Consider the special partial Fourier matrix made only of the n lowest frequency
entries.
Corollary 4.1 Assume n is odd and, for j = 1, 2, . . . , N , let
Then
Ωij =
cos π(j−1)(i−1) , i = 1, 3, 5, . . . , n,
N
sin π(j−1)i ,
N
i = 2, 4, 6, . . . , n − 1.
fk ΩRN+ = fk RN+ ,
The result is a corollary of [18, Theorem 3, p. 56]. The key steps of the proof are
included in an extended technical report [
15
].
This behavior is dramatically different than the case for random A of the type
considered so far, and in some sense dramatically better.
Corollary 4.1 is closely connected with the classical question of
neighborliness. There are famous polytopes which can be generated by projections AT N−1
and have exactly as many kfaces as T N−1 for k ≤ n/2 . A standard example
is provided by the matrix Ω defined in (4.1); it obeys fk(ΩT N−1) = fk(T N−1),
0 ≤ k ≤ n/2 . (There is a vast literature touching in some way on the phenomenon
fk(ΩT N−1) = fk(T N−1). In that literature, the polytope ΩT N−1 is usually called a
cyclic polytope, and the columns of Ω are called points of the trigonometric moment
curve; see standard references [
21, 28
].)
Hence the matrix Ω offers both fk(ΩT N−1) = fk(T N−1) and fk(ΩRN ) =
+
fk(RN+ ) for 0 ≤ k ≤ n/2 . This is exceptional. For random A of the type
discussed in earlier sections, there is a large disparity between the sets of triples
(k, n, N ) where fk(AT N−1) = fk(T N−1)—this happens for k/n < ρS (n/N ; T )—
and those where fk(ARN ) = fk(RN )—this happens for k/n < ρS (n/N ; R+). These
+ +
two strong thresholds are displayed in Figs. 3 and 1, respectively.
Even if we relax our notion of agreement of face counts to weak agreement, the
collections of triples where fk(AT N−1) ≈ fk(T N−1) and fk(ARN ) ≈ fk(RN ) are
+ +
very different, because ρW (n/N ; T ) and ρW (n/N ; R+) are so dramatically different,
particularly at n < N /2.
4.3 Adjoining a Row of Ones to A
An important feature of the random matrices A studied earlier is orthant symmetry. In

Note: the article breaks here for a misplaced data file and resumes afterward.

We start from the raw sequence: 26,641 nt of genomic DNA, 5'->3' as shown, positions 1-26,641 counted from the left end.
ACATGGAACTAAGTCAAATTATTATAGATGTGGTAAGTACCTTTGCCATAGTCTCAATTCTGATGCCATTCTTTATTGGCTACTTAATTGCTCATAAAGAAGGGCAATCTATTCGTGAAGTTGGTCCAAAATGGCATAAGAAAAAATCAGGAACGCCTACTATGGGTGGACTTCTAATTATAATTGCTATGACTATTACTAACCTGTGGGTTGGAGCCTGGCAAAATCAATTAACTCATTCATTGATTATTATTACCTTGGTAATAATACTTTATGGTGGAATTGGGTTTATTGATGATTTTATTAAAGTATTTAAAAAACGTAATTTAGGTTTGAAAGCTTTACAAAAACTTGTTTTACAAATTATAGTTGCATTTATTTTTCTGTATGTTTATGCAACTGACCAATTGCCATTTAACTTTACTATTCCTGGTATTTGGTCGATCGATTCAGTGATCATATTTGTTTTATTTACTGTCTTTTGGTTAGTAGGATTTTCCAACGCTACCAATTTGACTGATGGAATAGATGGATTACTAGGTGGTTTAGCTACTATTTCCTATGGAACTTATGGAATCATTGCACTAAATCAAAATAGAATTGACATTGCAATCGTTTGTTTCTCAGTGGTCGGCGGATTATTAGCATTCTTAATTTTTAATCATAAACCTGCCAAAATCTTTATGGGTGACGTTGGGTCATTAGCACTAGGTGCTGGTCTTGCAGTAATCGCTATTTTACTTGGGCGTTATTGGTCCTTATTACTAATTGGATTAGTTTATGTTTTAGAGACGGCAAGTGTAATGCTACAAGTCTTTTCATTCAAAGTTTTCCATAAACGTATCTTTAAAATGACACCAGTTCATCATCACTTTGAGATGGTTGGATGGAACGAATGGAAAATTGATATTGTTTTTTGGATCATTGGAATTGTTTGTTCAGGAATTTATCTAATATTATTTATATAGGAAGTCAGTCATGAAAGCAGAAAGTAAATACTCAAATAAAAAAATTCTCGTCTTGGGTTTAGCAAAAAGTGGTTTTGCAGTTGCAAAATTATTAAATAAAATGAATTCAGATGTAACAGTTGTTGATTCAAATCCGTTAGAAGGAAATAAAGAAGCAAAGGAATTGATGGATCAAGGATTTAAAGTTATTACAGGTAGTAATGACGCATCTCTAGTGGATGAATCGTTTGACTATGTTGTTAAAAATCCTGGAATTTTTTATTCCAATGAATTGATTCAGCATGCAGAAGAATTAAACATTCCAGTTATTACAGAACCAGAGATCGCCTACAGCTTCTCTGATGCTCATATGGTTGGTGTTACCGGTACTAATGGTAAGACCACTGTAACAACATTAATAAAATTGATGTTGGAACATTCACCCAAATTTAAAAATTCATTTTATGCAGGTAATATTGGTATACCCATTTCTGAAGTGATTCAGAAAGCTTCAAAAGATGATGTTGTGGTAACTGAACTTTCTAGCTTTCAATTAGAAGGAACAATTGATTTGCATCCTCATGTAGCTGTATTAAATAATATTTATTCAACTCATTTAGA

particular, the positive orthant plays no distinguished role with respect to these
matrices. On the other hand, the partial Fourier matrix Ω constructed in the last subsection
contains a row of ones, and thus the positive orthant has a distinguished role to play
for this matrix. Moreover, this distinction is crucial; we find empirically that removing
the row of ones from Ω causes the conclusion of Corollary 4.1 to fail drastically.
Conversely, consider the matrix A˜ obtained by adjoining a row of N ones to some
matrix A:
Adding this row of ones to a random matrix causes a drastic shift in the strong and
weak thresholds.
Theorem 4.1 Consider the proportionaldimensional asymptotic framework with
parameters δ, ρ in (0, 1). Let a random (n − 1) × N matrix A have i.i.d. standard
normal entries. Let A˜ denote the corresponding n × N matrix whose first row is all
ones and whose remaining rows are identical to those of A. Then
n→∞
lim E fk(A˜RN )
fk(RN +) =
+
1, ρ < ρW (δ, T ),
<1, ρ > ρW (δ, T );
(4.2)
lim P fk A˜RN
n→∞ +
= fk RN
+
=
1, ρ < ρS (δ, T ),
0, ρ > ρS (δ, T ).
(4.3)
Note particularly the mixed form of this relationship. Although the conclusions
concern the behavior of faces of the randomlyprojected orthant, the thresholds are
those that were previously obtained for the randomlyprojected simplex.
Since there is such a dramatic difference between ρ(δ; T ) and ρ(δ; R+), the
single row of ones can fairly be said to have a huge effect. In particular, the
region “below” the simplex weak phase transition ρW (δ; T ) comprises ≈0.5634 of the
(δ, ρ) parameter area, and the hypercube weak phase transition ρW (δ; I ) comprises
1 − log 2 ≈ 0.3069.
Theorem 4.1 is an immediate consequence of the following identity.
Lemma 4.2 Suppose that the row vector 1 is not in the row span of A. Then
fk A˜RN
+
= fk−1 AT N−1 ,
0 < k < n.
Proof We observe that there is a natural bijection between kfaces of RN and the
+
(k − 1)faces of T N−1. The (k − 1)faces of T N−1 are in bijection with the